Tag Archives: Jude Fisher

Fisher, Jude: The Rose of the World (Fool’s Gold III) (2005)

Cover left: Matt Stawicki Cover right: Steve Stone
Cover left: Matt Stawicki
Cover right: Steve Stone

Boo, hoo 😥 my son and I have finished the trilogy. Each time we finish a series, I wonder if our reading adventures will continue or if this was the last time. Time passes and change comes to us all, even to my family.

Finn (Katla’s twin) is a right bastard. He was the kind of child that tortured cats. You know, that kind of guy. Then life catches up with him. Something happens to us as we grow older. Whether we solidify or become like waves seems arbitrary. Finn solidified and in the end that turned out to be unfortunate for him.

As a reader, I appreciate it when I get a look at the propaganda system an author has grown up during without getting the feeling that the writer is trying to push her points of view down my throat. In fact, I love that because this has not been one of my strengths. Jude Fisher manages it.

So, Death! Death is for many an unwanted companion. For those who encounter Tanto Vingo and Tycho Issian the opposite could be said. The evil twins might be one term that applies to them – except their motivation is different. Tycho is trying to eradicate all the “evil” from the world by burning people while Tanto gets his kicks from torture and mayhem. Just hearing their names brings terror to the hearts of the people of Istrian. A worse combination could probably never have been invented.

Tanto’s favorite victim is Saro. Saro was gifted/cursed with an overly active empathic ability toward the end of Fool’s Gold. Since then, he feels and sees all that goes on in a person at the time that he touches them. I wonder what it must be like to have such an ability? Pretty freaking terrible I would imagine. After Tanto figured out what was going on, Saro was mentally tortured. Once Saro was brought back to Jetra, he was physically and mentally tortured in the prison/torture chambers of the Miseria (Jetra’s infamous prison).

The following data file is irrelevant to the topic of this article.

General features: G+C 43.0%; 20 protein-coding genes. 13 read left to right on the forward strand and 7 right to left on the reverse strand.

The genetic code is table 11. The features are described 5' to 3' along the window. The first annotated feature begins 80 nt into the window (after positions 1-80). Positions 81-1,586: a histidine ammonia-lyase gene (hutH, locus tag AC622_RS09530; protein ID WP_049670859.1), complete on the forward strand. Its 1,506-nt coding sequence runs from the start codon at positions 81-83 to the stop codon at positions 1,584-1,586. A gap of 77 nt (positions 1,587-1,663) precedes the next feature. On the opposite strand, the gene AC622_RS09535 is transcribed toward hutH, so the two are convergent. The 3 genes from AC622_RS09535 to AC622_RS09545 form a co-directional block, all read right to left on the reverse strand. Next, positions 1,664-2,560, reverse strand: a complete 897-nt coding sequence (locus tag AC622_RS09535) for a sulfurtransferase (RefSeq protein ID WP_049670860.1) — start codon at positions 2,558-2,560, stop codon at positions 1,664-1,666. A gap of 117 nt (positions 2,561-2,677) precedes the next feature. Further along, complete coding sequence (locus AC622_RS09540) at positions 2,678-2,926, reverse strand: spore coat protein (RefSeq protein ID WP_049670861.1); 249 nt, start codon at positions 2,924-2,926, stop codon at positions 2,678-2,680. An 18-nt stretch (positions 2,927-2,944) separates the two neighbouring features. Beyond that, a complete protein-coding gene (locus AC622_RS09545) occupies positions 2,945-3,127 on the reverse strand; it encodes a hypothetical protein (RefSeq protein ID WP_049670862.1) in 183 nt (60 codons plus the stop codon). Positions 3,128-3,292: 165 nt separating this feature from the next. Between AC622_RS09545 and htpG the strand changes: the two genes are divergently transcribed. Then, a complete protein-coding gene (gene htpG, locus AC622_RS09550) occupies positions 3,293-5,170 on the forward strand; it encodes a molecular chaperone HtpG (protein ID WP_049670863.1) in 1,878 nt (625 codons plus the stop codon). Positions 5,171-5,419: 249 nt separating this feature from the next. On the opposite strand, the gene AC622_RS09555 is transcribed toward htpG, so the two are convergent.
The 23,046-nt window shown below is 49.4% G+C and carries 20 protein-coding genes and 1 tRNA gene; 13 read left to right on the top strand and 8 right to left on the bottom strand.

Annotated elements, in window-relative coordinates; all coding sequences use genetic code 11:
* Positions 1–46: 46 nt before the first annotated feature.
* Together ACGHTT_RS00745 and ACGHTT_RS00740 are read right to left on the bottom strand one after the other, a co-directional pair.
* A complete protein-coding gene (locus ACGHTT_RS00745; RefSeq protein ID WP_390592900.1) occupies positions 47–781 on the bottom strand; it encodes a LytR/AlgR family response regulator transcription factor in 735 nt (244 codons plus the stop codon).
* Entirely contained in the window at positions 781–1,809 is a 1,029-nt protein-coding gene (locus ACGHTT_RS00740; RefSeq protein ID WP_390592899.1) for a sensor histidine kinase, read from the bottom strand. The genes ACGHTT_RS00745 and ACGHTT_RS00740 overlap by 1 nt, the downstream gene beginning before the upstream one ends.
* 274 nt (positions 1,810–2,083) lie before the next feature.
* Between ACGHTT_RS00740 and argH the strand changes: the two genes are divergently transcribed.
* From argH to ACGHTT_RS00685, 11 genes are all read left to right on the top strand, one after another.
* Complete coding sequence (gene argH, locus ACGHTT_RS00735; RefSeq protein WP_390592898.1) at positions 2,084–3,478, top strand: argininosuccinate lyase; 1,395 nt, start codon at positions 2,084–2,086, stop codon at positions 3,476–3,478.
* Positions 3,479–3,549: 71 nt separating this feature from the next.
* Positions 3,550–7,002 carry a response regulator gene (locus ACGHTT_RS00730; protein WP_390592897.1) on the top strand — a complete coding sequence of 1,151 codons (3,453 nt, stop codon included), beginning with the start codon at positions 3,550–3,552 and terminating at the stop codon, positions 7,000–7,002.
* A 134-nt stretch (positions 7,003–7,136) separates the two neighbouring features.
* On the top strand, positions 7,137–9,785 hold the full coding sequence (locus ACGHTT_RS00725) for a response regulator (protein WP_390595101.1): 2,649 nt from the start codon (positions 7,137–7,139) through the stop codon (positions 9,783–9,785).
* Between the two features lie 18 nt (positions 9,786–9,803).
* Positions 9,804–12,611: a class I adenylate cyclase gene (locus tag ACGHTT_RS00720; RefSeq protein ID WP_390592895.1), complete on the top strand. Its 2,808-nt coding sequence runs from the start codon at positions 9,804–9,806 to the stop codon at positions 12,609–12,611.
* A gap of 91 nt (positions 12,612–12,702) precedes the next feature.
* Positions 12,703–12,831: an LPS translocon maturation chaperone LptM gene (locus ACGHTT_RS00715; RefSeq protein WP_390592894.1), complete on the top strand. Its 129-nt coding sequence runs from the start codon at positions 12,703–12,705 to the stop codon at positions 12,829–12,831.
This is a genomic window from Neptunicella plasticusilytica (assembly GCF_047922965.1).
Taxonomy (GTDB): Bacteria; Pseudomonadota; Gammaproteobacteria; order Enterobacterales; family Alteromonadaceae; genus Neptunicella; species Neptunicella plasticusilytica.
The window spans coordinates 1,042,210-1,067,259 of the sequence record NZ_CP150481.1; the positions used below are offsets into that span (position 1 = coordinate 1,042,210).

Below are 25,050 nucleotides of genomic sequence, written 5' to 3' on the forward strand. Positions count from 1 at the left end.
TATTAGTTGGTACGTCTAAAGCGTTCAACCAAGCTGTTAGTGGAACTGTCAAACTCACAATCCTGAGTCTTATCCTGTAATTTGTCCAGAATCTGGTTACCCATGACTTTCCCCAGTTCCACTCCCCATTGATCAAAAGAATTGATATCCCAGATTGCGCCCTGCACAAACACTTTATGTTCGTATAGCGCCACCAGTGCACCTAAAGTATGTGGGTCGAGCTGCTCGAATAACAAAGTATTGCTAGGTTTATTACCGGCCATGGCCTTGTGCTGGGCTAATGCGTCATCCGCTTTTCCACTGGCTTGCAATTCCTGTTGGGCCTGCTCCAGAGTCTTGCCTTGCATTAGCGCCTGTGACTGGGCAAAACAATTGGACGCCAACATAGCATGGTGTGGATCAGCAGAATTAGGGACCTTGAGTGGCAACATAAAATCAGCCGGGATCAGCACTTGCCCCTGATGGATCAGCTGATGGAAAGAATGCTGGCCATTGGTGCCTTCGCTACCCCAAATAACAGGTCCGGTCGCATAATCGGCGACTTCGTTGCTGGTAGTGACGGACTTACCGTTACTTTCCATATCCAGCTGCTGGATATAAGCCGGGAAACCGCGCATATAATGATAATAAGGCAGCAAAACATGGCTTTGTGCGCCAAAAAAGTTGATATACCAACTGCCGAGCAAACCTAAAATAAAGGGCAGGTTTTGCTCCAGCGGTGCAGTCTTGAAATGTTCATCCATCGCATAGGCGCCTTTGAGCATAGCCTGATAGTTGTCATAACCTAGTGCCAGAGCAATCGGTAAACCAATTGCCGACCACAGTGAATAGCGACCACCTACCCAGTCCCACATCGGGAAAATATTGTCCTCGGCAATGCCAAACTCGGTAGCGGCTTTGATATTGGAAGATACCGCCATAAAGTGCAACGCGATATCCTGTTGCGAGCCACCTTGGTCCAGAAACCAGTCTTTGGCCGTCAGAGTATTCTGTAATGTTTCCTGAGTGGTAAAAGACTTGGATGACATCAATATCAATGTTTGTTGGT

Katla’s physical, emotional and attitudinal journey is huge in The Rose of the World. She continues to be my favorite. Her resilience and stubbornness help her survive what seems to break her sisters from Rockfall. Her mother is the same. Both have to overcome prejudices and fears that have not been encountered previously. Mam likes this gritty little chit of a girl who maintains such a strong will to live true to herself.

The one I pitied the most was Aran (Katla’s father/Bera’s ex-husband). Being caught in a geas is a terrible thing. Once you are caught in its spell there is no escaping until you have done whatever this magically imposed command tells you to do. You will sacrifice anything to get to the end of it without realising how much you are giving up. It is as if something has possessed you and you become unable to impose your own will. Aran’s story is a story of both being a victim of his possession and a victim of circumstances. Poor guy.

The conclusion was magical indeed. Not much reality used to get us there. I haven’t really made up my mind as to how I feel about it yet. But it fits with Ms. Fisher’s intro to the novel.

There were happy parts and sad parts to the novel. Gruesome parts and satisfying parts. A whole lot of obsessed people causing mayhem and destruction. All in all a trilogy I recommend.


  • Paperback: 688 pages
  • Publisher: Pocket Books; New edition (3 July 2006)
  • Language: English
  • ISBN-10: 0743440420
  • ISBN-13: 978-0743440424
  • Product Dimensions: 11.3 x 17.2 cm

My review of:

  1. Sorcery Rising
  2. Wild Magic

Fisher, Jude: Wild Magic (Fool’s Gold II) (2003)

Jacket Illustration by Steve Stone